Pope Francis caught the attention of the world this week for more than all of his “firsts” – first Latin American pope, first Jesuit pope, etc. After the surprising announcement of his election, he reversed the usual greeting on the papal balcony by asking for the prayers of the people. He rode a bus back to his hotel, packed his own bags, and paid his bill before returning to the Vatican to take on the mantle of leadership for the entire Roman Catholic Church. At a time when hedonism has risen to new heights, this gentle shepherd’s humility is a cleansing breath of air.
It brings to mind the stunning scenario in John’s gospel when Jesus wraps a towel around his waist, stoops to the floor and begins to wash the feet of his disciples. Peter’s flustered reaction is understandable. How could his Lord assume such a degrading and humbling task? In doing so, Jesus explains, he is teaching his disciples – and us – a vital lesson. “For I gave you an example that you also should do as I did for you (John 13:15). I don’t know that Pope Francis was intentionally trying to set a similar example, but the point is well taken.
I watched a heart-wrenching documentary recently about five families struggling to live what we have come to call “the American dream.” In truth, it was simply about survival. One family was struggling to have the gas and electricity in their house restored after suffering a financial setback. A single mother wept as she described the $49,000 bill she has to pay for her young daughter’s unexpected surgery. Another mother and her son were shown shivering in the dark as they waited for the doors of a homeless shelter to open. The mother tried to keep her son’s spirits up as she promised better days ahead, even though it was clear she knew this was a pipe-dream. As the program continued, commentators spoke about the critical needs that are ramping up among the poor and the disturbing way in which we tend to demonize those who, out of desperation, turn to public assistance. Dubbing them “leeches” and slackers, we have forgotten the vital words of Jesus that we are to serve and care for each other, no matter what the needs or costs.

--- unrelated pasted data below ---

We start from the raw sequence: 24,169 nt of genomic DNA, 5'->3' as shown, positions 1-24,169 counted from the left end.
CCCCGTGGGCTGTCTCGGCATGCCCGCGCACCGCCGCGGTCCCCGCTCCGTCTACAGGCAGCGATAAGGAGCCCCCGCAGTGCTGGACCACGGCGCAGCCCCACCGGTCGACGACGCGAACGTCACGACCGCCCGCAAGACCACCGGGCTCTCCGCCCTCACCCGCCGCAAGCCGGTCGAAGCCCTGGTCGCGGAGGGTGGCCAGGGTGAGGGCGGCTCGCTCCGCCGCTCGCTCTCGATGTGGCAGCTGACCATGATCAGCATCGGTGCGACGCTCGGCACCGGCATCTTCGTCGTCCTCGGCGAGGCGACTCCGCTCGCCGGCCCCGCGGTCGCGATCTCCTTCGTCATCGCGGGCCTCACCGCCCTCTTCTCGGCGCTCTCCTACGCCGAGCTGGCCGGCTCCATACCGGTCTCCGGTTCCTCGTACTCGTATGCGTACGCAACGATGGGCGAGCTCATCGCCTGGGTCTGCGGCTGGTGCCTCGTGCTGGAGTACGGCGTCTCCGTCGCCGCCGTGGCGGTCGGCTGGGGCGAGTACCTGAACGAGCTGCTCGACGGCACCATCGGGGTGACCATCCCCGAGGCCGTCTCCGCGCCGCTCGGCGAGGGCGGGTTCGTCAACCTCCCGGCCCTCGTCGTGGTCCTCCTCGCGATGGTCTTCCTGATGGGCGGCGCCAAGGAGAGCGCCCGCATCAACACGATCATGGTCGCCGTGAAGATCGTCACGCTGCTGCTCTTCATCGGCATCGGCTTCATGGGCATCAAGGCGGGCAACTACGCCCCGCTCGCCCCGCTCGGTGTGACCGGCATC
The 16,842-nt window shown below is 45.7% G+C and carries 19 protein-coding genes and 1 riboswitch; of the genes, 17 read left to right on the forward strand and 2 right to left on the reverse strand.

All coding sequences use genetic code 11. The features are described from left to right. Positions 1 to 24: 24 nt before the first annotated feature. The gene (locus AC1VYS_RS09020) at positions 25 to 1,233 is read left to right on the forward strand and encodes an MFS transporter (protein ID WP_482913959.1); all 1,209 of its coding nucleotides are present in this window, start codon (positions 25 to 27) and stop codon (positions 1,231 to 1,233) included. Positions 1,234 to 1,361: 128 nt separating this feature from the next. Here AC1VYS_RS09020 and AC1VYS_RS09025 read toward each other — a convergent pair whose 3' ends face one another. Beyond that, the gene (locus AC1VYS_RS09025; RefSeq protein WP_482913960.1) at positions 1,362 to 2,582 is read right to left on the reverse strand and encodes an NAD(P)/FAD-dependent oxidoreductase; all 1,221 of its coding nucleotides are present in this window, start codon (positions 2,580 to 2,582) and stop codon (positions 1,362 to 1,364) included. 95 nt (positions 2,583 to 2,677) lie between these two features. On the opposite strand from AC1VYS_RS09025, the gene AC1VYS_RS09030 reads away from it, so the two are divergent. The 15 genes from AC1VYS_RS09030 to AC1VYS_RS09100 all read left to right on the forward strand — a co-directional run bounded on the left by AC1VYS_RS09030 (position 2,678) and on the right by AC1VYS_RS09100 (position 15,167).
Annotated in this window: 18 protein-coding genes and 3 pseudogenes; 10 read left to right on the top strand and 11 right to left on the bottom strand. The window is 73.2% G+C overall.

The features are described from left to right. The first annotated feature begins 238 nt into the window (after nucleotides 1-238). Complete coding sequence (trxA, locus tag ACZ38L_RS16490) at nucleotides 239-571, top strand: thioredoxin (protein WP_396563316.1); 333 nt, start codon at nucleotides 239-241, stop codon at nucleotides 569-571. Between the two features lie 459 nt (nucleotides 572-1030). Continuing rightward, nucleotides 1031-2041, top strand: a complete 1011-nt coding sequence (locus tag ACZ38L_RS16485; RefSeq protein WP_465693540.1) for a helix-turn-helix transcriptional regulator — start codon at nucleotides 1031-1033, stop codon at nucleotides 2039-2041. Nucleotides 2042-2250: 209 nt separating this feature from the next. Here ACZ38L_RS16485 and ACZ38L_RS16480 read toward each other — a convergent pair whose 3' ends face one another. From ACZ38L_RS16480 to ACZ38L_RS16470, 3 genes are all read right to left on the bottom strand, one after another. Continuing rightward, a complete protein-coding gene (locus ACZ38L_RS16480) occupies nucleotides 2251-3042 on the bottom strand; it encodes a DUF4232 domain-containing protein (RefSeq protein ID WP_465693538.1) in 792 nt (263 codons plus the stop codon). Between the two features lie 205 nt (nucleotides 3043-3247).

In the homily delivered at his inauguration Mass, Pope Francis said, “Let us never forget that authentic power is service.” As Holy Week approaches, it is a significant reminder to follow the example set by Jesus as he stooped to take on his humble task. Might we do the same, in whatever way we can, in order to bring to life his dream of a world bound together in compassion and mercy?